Clinical question: Does supervised learning in the ED lead to higher rates of resource utilization?
Background: Care at academic medical centers might be more expensive than nonteaching hospitals because of the increased testing and resource utilization that occurs among learners. Although there is a growing emphasis in training programs on cost-conscious care, little data has looked at resource use as an outcome.
Study design: Cross-sectional study of the National Hospital Ambulatory Medical Care Survey in 2010.
Setting: Probability sample of American EDs and ED visits.
Synopsis: Using the 2010 National Hospital Ambulatory Medical Care Survey ED sub-file, a probability sample of 29,182 ED visits was obtained—25,808 attending-only visits and 3,374 supervised visits.
Supervised visits were more likely to lead to hospital admissions (21% versus 14%), advanced imaging (28% vs. 21%), and a longer median ED stay, but not with more blood testing than attending-only ED visits. EDs were placed into three categories: “nonteaching”; “minor teaching,” where trainees are involved in fewer than 50% of visits; and “major teaching,” where trainees are involved in more than 50% of visits. Study results showed no increase in resource utilization in major teaching EDs, except for an increase in ED length of stay.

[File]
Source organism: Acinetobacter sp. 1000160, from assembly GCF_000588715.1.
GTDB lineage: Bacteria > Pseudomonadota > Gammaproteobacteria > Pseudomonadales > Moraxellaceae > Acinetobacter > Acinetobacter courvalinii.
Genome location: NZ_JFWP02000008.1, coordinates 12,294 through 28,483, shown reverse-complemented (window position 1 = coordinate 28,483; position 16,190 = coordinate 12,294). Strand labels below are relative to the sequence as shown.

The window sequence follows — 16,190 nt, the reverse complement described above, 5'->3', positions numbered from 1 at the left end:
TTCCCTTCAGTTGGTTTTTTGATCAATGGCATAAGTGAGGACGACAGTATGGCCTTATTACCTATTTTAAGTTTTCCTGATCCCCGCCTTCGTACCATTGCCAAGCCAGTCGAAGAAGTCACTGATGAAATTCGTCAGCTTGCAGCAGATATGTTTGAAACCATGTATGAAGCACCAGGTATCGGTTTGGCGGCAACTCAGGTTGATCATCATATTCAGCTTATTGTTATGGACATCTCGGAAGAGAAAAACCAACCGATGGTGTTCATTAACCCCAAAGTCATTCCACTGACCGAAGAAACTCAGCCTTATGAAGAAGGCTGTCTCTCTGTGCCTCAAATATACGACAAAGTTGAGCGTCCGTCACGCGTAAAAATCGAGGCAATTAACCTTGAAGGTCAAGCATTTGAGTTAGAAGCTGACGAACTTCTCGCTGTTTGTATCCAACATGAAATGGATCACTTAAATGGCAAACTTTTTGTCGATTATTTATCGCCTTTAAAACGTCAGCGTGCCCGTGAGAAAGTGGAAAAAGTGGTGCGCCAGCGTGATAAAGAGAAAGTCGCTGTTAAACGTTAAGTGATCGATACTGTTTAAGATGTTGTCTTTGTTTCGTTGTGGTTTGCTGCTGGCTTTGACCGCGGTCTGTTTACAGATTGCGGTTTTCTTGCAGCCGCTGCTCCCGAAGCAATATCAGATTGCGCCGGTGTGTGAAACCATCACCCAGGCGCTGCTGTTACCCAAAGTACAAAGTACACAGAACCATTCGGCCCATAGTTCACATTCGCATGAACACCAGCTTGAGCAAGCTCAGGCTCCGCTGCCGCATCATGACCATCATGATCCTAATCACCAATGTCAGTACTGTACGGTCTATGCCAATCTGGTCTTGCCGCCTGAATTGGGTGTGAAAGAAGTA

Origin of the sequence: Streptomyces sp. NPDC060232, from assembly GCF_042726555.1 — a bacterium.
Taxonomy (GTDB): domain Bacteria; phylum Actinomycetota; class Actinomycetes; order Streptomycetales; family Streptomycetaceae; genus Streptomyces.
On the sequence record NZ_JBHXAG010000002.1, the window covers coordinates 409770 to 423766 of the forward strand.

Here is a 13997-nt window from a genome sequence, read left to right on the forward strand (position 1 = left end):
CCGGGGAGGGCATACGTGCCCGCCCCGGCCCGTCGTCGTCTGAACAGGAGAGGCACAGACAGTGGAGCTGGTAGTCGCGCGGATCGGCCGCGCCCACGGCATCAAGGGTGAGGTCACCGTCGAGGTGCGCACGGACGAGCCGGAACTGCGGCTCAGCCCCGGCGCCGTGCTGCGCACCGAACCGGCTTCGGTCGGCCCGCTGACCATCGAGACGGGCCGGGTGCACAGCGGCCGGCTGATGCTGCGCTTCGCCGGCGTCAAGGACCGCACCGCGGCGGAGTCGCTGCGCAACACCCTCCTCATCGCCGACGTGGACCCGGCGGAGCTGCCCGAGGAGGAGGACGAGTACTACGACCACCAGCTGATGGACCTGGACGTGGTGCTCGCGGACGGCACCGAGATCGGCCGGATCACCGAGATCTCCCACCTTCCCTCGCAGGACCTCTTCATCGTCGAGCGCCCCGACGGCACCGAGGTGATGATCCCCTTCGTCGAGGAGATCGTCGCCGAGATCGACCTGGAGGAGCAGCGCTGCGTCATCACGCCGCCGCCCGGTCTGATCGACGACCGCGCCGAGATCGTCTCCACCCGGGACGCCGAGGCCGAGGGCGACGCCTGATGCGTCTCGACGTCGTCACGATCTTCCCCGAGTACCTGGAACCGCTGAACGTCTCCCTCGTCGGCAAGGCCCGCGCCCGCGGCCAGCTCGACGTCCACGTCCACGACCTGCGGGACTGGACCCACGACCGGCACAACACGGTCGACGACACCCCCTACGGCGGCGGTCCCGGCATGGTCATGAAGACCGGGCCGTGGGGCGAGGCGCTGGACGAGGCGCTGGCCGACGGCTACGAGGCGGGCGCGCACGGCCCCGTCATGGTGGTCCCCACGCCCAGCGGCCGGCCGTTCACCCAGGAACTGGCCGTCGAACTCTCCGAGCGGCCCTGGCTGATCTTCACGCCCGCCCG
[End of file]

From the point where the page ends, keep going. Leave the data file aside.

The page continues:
Although there was an attempt to adjust for biased selection and complexity, there is a risk that biased selection of “teaching cases” in minor teaching EDs could explain some of the higher resource use for these cases. This study does not imply causation; however, it suggests that further studies might be warranted to evaluate the relationship between learners and resource utilization.
Bottom line: Supervised visits were associated with increased hospital admissions, advanced imaging, and longer ED length of stay (LOS), but other than LOS, this relationship did not persist in major teaching EDs.